While the COVID pandemic continues, a parallel epidemic afflicts tens of millions of Americans: chronic illness. People with chronic illness and autoimmune disease – particularly women, working class folks, and BIPOC - are frequently misunderstood, marginalized, and misdiagnosed. How does chronic illness change our sense of self? What strategies are there for people living with invisible pain and suffering to advocate for themselves and cultivate allyship? What is it going to take to improve treatment, and above all to be taken seriously by medical professionals, colleagues, and family? What are examples of growth or transformation experienced by people with chronic illness?
Nitika Chopra is the founder of Chronicon, a media and events company, dedicated to elevating the lives of those living with a chronic illness. Nitika was diagnosed with psoriasis at the age of 10 and psoriatic arthritis at the age of 19 and lived over 17 years of her life being defined by her conditions. In 2010 she decided to take all of the lessons her health journey had taught her and use it to help others with the creation of her online magazine Bella Life. Since the start of her entrepreneurial journey Nitika has hosted her own TV talk show on Z Living called Naturally Beautiful, hosted over 40 events with hundreds of guests in attendance and has created dynamic partnerships with over 150 brands in the wellness space.
After 10 years in event creation, Nitika launched Chronicon in the fall of 2019, focused on those living with a chronic illness. The event sold out, had over 2,000 livestream viewers, high-level brand sponsors and has been growing ever since. Now, Nitika is excited to announce that Chronicon is expanding online with The Chronicon Community, a new, accessible online space with inspiration, advocacy, and empowerment for chronically ill folks across the globe to connect. Nitika is also the host of The Point of Pain podcast which is available wherever you enjoy your podcasts. Follow her for daily inspiration @NitikaChopra + @ChroniconOfficial.
Meghan O’Rourke, award-winning poet, nonfiction writer, and acclaimed editor, is the author of the poetry collections Sun In Days, Once, and Halflife, as well as the memoirs The Invisible Kingdom and The Long Goodbye. The recipient of a Guggenheim Fellowship, a Lannan Literary Fellowship, two Pushcart Prizes, and the inaugural May Sarton Poetry Prize, among her many other awards, O’Rourke writes for The New Yorker, The Atlantic Monthly, and is the editor of The Yale Review. O’Rourke resides in Brooklyn, where she grew up, and Marfa, TX.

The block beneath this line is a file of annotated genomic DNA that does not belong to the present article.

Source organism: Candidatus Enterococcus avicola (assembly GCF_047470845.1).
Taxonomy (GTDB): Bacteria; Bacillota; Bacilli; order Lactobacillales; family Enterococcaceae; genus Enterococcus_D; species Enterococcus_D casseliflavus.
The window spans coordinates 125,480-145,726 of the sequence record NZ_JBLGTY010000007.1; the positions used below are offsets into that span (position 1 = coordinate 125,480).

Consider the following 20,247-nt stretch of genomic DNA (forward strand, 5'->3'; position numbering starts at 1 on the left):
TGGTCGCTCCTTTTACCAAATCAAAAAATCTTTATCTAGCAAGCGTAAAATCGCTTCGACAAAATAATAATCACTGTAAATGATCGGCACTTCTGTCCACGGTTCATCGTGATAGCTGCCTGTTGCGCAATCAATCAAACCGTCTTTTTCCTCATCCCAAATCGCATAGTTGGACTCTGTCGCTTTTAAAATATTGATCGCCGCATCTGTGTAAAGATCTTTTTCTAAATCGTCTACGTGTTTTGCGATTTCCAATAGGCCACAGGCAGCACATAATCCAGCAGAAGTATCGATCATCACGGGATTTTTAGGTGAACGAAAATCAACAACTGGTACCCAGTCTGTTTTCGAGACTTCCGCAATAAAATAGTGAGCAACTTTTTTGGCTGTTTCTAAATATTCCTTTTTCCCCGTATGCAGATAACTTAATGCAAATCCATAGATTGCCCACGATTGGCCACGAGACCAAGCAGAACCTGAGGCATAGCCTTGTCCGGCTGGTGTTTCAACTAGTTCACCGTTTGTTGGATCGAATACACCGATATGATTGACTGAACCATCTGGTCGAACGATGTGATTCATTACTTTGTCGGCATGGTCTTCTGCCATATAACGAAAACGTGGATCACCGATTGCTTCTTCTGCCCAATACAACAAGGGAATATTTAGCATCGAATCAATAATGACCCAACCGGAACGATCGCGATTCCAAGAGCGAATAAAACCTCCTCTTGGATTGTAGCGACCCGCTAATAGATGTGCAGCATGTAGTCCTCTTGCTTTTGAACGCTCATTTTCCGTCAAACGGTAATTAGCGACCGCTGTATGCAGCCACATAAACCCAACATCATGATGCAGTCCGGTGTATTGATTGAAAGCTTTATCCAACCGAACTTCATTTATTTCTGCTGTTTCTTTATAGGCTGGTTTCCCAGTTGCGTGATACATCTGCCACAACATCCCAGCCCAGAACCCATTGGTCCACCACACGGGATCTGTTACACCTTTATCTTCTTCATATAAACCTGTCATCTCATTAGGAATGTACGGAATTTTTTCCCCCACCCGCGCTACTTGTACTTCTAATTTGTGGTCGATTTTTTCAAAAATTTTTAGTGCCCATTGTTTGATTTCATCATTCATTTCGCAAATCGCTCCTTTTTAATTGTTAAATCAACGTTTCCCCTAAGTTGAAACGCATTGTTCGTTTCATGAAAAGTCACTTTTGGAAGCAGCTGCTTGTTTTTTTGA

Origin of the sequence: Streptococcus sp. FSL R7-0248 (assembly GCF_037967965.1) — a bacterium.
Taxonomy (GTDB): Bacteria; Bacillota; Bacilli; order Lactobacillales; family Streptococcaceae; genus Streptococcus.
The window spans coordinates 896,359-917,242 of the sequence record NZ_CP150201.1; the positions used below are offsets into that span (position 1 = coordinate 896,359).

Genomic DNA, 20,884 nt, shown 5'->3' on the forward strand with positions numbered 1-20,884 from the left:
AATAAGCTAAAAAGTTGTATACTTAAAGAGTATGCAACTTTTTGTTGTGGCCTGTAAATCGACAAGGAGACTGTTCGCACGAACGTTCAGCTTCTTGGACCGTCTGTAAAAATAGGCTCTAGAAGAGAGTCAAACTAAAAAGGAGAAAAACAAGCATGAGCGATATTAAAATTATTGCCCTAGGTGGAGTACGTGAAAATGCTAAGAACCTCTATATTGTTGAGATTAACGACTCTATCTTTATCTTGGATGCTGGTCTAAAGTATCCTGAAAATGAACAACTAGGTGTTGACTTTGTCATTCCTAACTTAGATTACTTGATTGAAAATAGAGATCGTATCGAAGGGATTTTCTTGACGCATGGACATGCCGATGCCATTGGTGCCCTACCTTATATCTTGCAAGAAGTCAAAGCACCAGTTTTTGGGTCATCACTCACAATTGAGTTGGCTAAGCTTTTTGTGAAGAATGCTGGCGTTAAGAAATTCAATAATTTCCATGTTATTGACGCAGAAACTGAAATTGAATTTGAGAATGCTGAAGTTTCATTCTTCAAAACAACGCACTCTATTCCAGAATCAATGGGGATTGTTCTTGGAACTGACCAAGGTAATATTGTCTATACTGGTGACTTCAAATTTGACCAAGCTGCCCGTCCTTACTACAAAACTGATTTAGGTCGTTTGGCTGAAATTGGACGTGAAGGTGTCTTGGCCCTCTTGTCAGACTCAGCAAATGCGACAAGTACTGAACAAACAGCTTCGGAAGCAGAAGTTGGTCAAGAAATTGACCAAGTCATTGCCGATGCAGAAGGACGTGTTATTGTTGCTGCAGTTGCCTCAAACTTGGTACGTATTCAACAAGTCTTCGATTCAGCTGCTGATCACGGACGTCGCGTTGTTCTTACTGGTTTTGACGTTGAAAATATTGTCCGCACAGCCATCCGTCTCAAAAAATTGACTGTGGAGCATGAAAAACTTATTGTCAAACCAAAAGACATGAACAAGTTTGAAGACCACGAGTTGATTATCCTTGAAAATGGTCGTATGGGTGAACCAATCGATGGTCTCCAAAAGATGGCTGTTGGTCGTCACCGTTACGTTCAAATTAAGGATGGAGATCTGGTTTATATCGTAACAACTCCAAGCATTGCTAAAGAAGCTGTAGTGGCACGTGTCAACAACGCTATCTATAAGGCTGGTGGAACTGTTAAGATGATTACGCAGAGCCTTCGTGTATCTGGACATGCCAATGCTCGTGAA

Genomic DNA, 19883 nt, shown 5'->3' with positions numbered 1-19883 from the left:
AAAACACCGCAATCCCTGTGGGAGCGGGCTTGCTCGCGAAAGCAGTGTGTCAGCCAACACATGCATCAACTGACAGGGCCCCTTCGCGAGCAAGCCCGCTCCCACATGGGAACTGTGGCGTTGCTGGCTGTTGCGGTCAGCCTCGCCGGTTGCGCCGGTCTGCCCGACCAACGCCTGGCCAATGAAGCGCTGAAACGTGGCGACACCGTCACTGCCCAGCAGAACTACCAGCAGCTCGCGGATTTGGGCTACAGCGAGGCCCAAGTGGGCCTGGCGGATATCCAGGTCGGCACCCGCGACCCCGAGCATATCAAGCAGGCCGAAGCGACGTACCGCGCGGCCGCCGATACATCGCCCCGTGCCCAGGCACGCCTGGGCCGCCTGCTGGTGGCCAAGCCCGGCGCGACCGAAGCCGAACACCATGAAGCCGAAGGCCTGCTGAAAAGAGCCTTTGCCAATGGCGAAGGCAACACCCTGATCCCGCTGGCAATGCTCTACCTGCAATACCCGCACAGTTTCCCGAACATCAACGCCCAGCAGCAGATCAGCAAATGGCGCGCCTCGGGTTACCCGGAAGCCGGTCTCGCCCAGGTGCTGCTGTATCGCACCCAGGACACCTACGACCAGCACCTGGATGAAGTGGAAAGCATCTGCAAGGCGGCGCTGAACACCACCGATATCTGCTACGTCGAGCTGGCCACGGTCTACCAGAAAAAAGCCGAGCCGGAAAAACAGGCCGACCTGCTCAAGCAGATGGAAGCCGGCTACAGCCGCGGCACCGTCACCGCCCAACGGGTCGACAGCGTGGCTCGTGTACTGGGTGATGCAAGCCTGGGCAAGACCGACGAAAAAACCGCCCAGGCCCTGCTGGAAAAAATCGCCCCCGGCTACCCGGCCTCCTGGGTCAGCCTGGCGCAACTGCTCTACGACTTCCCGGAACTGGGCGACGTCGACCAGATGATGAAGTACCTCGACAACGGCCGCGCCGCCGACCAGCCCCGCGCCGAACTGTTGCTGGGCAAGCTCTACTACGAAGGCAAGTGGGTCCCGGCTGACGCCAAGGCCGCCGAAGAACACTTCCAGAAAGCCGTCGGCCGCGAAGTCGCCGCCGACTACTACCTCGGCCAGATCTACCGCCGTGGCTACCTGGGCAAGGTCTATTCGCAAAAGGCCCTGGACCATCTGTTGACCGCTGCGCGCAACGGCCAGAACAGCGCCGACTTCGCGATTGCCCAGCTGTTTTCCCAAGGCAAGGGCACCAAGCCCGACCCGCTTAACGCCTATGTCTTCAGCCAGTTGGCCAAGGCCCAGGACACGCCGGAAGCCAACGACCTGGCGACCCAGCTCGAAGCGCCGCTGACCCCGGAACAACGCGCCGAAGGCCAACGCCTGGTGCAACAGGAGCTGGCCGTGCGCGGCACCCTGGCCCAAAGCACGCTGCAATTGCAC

About Table Talk
We recognize that marginalized communities and cultures -- Black, Indigenous, Latino/a/x, Asian American, Disabled, LGBTQ+, etc. -- have their own unique perspectives and shared truths. All of these groups face tremendous challenges in dealing with serious illness, dying, grief, discrimination. And there is a shared need for platforms to talk about these issues freely in order to connect, learn, heal, remember, and take action.
While individual Table Talks are developed by and for specific communities, we recognize that often these groupings are permeable. Many of us describe more than one group as “home,” and many of us have experienced oppression based on multiple aspects of our intersecting identities: race, ethnicity, gender, religion, sexual orientation, disability, and more.
Reimagine invites people of all backgrounds to join us to witness, listen and learn at Table Talk. Ultimately we are creating space rooted in the principles of Justice, Equity, Diversity & Inclusion in order for everyone to thrive.
Table Talk is made possible with support from the Fetzer Institute and the John and Wauna Harman Foundation.